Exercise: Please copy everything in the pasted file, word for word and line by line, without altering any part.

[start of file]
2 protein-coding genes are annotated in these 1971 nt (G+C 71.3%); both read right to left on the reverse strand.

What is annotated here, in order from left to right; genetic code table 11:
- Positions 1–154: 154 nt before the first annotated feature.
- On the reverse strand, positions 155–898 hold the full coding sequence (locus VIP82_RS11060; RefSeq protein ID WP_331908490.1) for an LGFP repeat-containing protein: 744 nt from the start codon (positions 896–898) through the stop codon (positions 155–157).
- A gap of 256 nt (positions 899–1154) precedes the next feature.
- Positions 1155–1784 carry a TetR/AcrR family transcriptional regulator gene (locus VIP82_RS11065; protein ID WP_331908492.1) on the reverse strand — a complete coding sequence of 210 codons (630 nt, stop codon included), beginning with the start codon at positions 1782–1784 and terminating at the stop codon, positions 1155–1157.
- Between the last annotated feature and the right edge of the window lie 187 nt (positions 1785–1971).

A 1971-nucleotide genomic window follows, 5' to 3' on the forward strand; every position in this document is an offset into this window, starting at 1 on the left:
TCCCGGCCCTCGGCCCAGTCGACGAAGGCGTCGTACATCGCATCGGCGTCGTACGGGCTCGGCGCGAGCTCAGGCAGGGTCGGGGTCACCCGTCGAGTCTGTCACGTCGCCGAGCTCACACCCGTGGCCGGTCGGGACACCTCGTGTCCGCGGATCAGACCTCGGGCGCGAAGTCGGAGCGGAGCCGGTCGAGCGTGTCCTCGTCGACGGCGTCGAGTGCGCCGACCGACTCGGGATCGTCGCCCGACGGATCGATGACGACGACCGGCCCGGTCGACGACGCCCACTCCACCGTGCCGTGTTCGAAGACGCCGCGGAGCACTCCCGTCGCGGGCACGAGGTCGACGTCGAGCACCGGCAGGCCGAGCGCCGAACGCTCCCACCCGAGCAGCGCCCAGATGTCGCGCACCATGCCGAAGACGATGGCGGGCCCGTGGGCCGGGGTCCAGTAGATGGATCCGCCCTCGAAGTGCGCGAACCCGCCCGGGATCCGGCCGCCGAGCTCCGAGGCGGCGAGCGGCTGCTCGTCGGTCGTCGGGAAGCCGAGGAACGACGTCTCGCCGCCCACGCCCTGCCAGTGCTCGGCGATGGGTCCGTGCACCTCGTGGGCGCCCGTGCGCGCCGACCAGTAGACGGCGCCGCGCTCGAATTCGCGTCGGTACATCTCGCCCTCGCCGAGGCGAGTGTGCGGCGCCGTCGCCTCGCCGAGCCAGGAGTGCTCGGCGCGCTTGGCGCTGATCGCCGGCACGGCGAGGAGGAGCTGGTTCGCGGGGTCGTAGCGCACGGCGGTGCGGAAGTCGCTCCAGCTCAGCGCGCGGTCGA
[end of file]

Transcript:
2 protein-coding genes are annotated in these 1971 nt (G+C 71.3%); both read right to left on the reverse strand.

What is annotated here, in order from left to right; genetic code table 11:
- Positions 1–154: 154 nt before the first annotated feature.
- On the reverse strand, positions 155–898 hold the full coding sequence (locus VIP82_RS11060; RefSeq protein ID WP_331908490.1) for an LGFP repeat-containing protein: 744 nt from the start codon (positions 896–898) through the stop codon (positions 155–157).
- A gap of 256 nt (positions 899–1154) precedes the next feature.
- Positions 1155–1784 carry a TetR/AcrR family transcriptional regulator gene (locus VIP82_RS11065; protein ID WP_331908492.1) on the reverse strand — a complete coding sequence of 210 codons (630 nt, stop codon included), beginning with the start codon at positions 1782–1784 and terminating at the stop codon, positions 1155–1157.
- Between the last annotated feature and the right edge of the window lie 187 nt (positions 1785–1971).

A 1971-nucleotide genomic window follows, 5' to 3' on the forward strand; every position in this document is an offset into this window, starting at 1 on the left:
TCCCGGCCCTCGGCCCAGTCGACGAAGGCGTCGTACATCGCATCGGCGTCGTACGGGCTCGGCGCGAGCTCAGGCAGGGTCGGGGTCACCCGTCGAGTCTGTCACGTCGCCGAGCTCACACCCGTGGCCGGTCGGGACACCTCGTGTCCGCGGATCAGACCTCGGGCGCGAAGTCGGAGCGGAGCCGGTCGAGCGTGTCCTCGTCGACGGCGTCGAGTGCGCCGACCGACTCGGGATCGTCGCCCGACGGATCGATGACGACGACCGGCCCGGTCGACGACGCCCACTCCACCGTGCCGTGTTCGAAGACGCCGCGGAGCACTCCCGTCGCGGGCACGAGGTCGACGTCGAGCACCGGCAGGCCGAGCGCCGAACGCTCCCACCCGAGCAGCGCCCAGATGTCGCGCACCATGCCGAAGACGATGGCGGGCCCGTGGGCCGGGGTCCAGTAGATGGATCCGCCCTCGAAGTGCGCGAACCCGCCCGGGATCCGGCCGCCGAGCTCCGAGGCGGCGAGCGGCTGCTCGTCGGTCGTCGGGAAGCCGAGGAACGACGTCTCGCCGCCCACGCCCTGCCAGTGCTCGGCGATGGGTCCGTGCACCTCGTGGGCGCCCGTGCGCGCCGACCAGTAGACGGCGCCGCGCTCGAATTCGCGTCGGTACATCTCGCCCTCGCCGAGGCGAGTGTGCGGCGCCGTCGCCTCGCCGAGCCAGGAGTGCTCGGCGCGCTTGGCGCTGATCGCCGGCACGGCGAGGAGGAGCTGGTTCGCGGGGTCGTAGCGCACGGCGGTGCGGAAGTCGCTCCAGCTCAGCGCGCGGTCGA